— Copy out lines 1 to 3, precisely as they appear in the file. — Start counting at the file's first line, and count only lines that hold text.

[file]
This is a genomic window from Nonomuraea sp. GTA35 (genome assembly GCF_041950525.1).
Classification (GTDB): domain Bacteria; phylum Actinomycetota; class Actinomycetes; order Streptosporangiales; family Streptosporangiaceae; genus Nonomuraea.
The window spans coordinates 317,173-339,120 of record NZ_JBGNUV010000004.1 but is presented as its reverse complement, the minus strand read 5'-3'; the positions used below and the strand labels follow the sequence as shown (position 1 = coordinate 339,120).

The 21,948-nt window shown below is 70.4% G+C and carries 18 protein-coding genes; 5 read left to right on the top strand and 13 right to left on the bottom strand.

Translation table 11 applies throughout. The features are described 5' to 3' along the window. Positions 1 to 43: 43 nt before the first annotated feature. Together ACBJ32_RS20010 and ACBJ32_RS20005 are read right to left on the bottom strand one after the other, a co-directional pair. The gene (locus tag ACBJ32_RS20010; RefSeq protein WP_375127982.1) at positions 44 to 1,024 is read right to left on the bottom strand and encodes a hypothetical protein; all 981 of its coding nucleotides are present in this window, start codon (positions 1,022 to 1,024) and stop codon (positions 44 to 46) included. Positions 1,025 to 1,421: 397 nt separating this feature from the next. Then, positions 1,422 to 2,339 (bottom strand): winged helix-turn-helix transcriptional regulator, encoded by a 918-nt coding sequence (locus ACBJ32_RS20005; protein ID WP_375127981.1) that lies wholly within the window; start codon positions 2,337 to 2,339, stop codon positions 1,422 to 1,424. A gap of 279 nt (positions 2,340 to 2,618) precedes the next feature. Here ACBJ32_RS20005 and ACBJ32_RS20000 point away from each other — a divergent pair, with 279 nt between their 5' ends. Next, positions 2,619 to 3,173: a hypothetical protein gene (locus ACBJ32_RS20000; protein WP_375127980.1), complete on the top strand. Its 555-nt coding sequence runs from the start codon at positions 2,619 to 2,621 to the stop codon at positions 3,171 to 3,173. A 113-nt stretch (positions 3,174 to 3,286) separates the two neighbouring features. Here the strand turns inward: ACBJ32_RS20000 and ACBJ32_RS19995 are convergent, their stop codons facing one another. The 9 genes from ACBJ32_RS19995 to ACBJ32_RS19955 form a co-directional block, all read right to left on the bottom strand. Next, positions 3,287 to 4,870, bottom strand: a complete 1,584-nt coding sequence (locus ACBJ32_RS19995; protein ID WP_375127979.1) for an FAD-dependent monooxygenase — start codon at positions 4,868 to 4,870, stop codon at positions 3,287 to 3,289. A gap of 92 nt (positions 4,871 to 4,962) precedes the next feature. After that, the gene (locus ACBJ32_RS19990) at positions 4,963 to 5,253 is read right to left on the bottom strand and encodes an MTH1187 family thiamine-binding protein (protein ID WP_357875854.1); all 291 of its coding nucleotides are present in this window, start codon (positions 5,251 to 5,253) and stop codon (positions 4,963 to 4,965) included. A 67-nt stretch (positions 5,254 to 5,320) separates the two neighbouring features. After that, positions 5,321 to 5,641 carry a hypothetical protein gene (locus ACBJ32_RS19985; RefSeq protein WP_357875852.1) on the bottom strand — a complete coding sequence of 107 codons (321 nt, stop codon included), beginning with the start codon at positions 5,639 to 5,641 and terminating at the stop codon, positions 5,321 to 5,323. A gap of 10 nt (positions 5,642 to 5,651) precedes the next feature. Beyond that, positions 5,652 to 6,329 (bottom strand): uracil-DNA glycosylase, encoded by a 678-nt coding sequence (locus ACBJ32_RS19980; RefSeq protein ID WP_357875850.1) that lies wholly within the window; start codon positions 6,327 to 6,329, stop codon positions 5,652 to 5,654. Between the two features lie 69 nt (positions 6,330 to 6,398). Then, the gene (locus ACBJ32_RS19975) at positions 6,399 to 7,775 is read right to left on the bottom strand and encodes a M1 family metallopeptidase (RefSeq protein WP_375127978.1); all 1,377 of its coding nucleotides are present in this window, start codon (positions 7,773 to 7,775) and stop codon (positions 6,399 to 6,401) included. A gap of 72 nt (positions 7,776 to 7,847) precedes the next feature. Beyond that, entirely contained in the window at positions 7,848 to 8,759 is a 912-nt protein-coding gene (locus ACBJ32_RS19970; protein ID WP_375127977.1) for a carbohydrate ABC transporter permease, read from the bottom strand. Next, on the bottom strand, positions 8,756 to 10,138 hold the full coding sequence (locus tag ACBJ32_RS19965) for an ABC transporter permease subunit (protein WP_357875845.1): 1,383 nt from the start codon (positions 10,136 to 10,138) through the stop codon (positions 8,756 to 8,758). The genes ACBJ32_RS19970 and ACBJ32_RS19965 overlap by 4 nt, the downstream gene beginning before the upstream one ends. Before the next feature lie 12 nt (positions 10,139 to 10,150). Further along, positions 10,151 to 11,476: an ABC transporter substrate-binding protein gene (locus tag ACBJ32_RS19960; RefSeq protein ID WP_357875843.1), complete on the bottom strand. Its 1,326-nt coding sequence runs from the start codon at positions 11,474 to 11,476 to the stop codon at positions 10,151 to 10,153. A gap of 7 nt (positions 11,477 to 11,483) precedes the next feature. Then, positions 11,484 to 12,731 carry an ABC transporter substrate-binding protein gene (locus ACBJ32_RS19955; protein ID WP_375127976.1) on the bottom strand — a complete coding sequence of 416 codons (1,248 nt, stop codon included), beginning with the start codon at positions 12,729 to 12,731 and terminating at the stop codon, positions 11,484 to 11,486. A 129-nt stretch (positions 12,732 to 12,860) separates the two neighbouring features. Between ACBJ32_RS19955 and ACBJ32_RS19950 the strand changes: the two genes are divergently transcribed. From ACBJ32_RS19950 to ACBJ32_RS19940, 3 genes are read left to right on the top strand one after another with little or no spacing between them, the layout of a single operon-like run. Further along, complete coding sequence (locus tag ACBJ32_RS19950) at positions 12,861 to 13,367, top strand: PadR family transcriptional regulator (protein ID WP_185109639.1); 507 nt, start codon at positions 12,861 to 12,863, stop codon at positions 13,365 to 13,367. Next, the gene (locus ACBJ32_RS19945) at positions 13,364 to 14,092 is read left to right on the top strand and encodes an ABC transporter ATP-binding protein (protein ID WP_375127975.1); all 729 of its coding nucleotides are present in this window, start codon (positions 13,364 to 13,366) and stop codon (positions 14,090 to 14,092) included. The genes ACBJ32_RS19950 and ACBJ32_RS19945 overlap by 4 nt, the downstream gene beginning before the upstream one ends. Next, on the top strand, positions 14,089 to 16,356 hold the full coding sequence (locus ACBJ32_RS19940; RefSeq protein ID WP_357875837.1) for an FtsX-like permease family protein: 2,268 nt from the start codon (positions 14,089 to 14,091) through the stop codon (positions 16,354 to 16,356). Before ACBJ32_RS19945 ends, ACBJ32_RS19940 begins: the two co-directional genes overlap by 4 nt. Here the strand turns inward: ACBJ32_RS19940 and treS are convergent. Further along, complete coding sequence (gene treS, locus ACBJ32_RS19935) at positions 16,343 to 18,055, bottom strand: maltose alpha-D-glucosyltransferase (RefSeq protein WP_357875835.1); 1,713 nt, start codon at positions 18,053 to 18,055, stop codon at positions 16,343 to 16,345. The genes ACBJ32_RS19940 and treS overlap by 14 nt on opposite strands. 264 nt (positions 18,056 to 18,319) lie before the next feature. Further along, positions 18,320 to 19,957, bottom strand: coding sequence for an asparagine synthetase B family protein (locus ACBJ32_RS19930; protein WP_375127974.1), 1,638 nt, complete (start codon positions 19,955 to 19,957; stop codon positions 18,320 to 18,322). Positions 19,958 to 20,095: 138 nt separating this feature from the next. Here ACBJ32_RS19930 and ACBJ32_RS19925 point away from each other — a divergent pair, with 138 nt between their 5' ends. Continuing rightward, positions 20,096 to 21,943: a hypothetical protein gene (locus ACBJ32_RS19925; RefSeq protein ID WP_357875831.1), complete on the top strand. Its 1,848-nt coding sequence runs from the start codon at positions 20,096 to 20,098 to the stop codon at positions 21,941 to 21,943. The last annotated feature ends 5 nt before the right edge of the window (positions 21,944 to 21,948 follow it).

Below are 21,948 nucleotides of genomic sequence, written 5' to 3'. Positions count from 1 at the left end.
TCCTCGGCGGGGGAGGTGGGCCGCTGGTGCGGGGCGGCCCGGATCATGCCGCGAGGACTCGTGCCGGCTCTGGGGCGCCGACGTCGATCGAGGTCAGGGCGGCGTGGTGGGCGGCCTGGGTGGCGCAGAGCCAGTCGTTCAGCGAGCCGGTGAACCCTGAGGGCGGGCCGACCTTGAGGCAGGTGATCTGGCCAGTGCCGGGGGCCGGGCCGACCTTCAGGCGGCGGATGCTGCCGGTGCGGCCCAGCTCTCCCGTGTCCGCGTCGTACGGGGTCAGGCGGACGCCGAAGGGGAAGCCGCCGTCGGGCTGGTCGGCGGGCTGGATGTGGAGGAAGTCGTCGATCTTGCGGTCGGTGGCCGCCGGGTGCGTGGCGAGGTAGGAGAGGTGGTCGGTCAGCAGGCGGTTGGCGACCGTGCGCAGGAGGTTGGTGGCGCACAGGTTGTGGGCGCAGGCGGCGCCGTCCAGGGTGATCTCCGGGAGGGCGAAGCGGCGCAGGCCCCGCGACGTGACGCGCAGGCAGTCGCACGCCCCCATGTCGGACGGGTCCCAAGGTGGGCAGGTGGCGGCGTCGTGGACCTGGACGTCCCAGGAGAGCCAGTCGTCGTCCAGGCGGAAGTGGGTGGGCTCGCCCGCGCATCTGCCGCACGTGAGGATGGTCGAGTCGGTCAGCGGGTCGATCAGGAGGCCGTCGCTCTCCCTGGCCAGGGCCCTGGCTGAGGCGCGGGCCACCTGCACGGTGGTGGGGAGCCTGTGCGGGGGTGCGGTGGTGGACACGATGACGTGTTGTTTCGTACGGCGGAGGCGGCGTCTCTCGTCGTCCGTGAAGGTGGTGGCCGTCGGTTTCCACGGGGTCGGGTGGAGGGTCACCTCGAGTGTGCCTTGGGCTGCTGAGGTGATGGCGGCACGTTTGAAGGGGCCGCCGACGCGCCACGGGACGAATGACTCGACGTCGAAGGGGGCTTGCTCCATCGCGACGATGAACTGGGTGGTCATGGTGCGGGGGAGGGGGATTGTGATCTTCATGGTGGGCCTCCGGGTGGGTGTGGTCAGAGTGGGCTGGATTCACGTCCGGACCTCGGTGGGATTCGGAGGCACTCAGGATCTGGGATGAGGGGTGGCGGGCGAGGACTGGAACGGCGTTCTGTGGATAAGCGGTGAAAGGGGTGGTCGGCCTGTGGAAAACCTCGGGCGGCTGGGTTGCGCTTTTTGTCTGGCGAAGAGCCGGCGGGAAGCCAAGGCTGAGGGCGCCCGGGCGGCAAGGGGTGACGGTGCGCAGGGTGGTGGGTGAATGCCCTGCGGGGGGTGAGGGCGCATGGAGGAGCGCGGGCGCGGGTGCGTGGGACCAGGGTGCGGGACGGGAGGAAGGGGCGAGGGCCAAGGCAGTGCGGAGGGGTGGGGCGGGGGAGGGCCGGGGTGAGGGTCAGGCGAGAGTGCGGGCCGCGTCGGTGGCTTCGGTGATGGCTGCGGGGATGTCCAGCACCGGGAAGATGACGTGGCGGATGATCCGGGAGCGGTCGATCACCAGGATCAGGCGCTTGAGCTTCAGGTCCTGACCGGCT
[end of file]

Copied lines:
This is a genomic window from Nonomuraea sp. GTA35 (genome assembly GCF_041950525.1).
Classification (GTDB): domain Bacteria; phylum Actinomycetota; class Actinomycetes; order Streptosporangiales; family Streptosporangiaceae; genus Nonomuraea.
The window spans coordinates 317,173-339,120 of record NZ_JBGNUV010000004.1 but is presented as its reverse complement, the minus strand read 5'-3'; the positions used below and the strand labels follow the sequence as shown (position 1 = coordinate 339,120).